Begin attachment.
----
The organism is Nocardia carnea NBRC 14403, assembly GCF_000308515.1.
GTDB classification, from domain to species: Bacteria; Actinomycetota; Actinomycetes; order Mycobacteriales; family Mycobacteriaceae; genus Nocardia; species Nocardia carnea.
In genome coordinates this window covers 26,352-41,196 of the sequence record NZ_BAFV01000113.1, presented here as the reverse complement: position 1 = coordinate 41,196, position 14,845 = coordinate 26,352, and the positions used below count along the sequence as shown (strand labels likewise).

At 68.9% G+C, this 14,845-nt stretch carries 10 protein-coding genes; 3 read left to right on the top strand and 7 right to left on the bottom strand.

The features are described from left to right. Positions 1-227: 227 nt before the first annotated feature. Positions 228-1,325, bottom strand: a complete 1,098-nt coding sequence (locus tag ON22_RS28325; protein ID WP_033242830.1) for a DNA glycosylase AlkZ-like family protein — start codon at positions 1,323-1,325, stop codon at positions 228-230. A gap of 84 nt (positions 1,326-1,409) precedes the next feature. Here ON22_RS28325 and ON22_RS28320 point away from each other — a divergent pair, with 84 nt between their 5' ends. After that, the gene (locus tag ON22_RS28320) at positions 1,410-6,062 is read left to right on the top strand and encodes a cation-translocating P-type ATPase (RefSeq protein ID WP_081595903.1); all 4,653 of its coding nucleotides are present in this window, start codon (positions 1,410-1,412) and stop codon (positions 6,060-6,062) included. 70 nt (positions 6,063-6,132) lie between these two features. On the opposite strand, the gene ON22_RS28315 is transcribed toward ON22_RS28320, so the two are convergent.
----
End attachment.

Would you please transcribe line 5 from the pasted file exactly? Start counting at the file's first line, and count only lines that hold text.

The features are described from left to right. Positions 1-227: 227 nt before the first annotated feature. Positions 228-1,325, bottom strand: a complete 1,098-nt coding sequence (locus tag ON22_RS28325; protein ID WP_033242830.1) for a DNA glycosylase AlkZ-like family protein — start codon at positions 1,323-1,325, stop codon at positions 228-230. A gap of 84 nt (positions 1,326-1,409) precedes the next feature. Here ON22_RS28325 and ON22_RS28320 point away from each other — a divergent pair, with 84 nt between their 5' ends. After that, the gene (locus tag ON22_RS28320) at positions 1,410-6,062 is read left to right on the top strand and encodes a cation-translocating P-type ATPase (RefSeq protein ID WP_081595903.1); all 4,653 of its coding nucleotides are present in this window, start codon (positions 1,410-1,412) and stop codon (positions 6,060-6,062) included. 70 nt (positions 6,063-6,132) lie between these two features. On the opposite strand, the gene ON22_RS28315 is transcribed toward ON22_RS28320, so the two are convergent.